Secondly, I am a man who, unlike the rest of the Slave State émigré, am in possession of more than a little street-cool. My fix-up bildungsroman novels have gained a cult following amongst underground literary enthusiasts. A man of the picaresque, of the nouveau roman…One suspects that no one realises I am imprisoned in my own mind, in my own home, in fact! Where behind each door is a new ugly and visceral delusion waiting to set upon me…

I enter the hallway again and continue along to the door leading to the bathroom. A hallucination hits me the moment I drops his trousers. Although I feel intact and present, I am certain that the cortical stimulation I’m experiencing since eating the circular fruit/veg has left me foaming in the heart of an epileptic seizure. I remember that I believes we cannot learn without pain and that Man cannot remake himself without suffering, for he is both the marble and the sculptor.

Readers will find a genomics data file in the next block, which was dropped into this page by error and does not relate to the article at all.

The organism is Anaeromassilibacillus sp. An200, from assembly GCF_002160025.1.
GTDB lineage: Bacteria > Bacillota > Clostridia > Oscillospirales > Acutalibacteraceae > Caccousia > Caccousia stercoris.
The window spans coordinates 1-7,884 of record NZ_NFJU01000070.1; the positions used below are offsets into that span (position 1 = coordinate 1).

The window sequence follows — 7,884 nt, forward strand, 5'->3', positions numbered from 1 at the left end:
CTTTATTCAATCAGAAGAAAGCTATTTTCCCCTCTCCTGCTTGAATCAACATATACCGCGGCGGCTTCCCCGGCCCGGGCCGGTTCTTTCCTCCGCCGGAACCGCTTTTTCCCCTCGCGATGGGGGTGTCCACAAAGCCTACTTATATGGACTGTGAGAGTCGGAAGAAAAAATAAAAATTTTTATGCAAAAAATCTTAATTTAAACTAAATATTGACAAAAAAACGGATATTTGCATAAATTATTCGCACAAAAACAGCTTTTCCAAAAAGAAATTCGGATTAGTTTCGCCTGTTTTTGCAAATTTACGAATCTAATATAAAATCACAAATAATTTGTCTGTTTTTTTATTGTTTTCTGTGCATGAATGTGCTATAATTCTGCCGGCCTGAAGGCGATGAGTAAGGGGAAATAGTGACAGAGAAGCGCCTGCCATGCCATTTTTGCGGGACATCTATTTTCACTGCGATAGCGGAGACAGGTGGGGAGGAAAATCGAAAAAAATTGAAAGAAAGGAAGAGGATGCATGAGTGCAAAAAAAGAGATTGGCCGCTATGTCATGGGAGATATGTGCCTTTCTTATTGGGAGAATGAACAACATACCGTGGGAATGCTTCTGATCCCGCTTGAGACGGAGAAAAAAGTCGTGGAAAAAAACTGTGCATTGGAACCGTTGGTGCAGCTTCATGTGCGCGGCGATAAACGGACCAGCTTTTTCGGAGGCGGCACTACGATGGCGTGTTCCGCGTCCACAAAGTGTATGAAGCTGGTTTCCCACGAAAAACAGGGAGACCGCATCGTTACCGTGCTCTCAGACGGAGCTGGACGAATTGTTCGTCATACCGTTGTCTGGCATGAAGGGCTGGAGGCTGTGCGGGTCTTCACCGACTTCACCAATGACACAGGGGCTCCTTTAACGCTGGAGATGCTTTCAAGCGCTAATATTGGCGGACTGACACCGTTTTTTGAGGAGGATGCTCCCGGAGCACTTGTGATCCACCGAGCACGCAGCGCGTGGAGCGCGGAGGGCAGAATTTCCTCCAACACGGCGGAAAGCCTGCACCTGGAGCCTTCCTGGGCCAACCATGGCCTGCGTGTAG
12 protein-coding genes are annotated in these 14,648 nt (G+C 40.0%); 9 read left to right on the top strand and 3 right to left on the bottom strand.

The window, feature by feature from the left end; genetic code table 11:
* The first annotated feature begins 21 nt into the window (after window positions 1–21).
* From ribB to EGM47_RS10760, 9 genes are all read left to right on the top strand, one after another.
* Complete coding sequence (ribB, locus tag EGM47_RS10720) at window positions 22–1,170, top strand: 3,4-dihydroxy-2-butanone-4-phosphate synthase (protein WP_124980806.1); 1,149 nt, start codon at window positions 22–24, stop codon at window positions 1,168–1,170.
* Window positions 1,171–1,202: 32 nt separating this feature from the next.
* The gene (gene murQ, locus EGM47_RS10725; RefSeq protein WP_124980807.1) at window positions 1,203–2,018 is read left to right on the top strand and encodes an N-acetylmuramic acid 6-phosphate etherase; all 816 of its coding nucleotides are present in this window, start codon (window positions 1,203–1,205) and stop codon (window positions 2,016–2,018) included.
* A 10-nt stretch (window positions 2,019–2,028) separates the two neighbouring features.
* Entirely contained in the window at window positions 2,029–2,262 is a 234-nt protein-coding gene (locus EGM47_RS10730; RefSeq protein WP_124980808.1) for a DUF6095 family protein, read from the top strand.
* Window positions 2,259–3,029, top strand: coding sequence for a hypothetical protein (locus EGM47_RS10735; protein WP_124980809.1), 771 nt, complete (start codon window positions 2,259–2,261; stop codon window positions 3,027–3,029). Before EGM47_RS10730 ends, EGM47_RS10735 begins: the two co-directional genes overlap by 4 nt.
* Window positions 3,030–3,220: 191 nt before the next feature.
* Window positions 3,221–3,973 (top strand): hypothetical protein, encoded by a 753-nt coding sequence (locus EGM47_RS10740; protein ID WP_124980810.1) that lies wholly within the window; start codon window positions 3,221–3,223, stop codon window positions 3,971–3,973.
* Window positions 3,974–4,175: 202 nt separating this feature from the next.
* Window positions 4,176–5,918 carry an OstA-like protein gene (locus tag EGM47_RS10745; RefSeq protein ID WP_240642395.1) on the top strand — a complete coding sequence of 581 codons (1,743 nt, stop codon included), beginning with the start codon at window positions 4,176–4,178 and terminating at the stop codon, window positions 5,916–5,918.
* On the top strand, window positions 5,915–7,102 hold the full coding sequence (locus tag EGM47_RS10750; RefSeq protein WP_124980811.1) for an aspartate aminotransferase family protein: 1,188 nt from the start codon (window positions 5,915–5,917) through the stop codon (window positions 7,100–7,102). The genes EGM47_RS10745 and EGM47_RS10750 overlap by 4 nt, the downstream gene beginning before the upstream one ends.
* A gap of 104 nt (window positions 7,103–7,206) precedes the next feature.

I drop to my knees, void my bowels and feel the rest of my brilliant ideas leave my body in a jet of multi-coloured excrement. On my knees, I nurse my empty head and my empty stomach. I pull myself to my feet and feel around for the rope that leads to the sanctuary of my study, but my wriggling fingers investigation only fresh air…

‘Affliction is a treasure, and scarce any man hath enough of it.’ I mumble to myself and the redundancy of it all sears through me like a thimbleful of neutron star.

Henry Malkmus pops into my head. He has a concentration camp tattoo on his arm.
– Why did you make me the way I am? – He asks.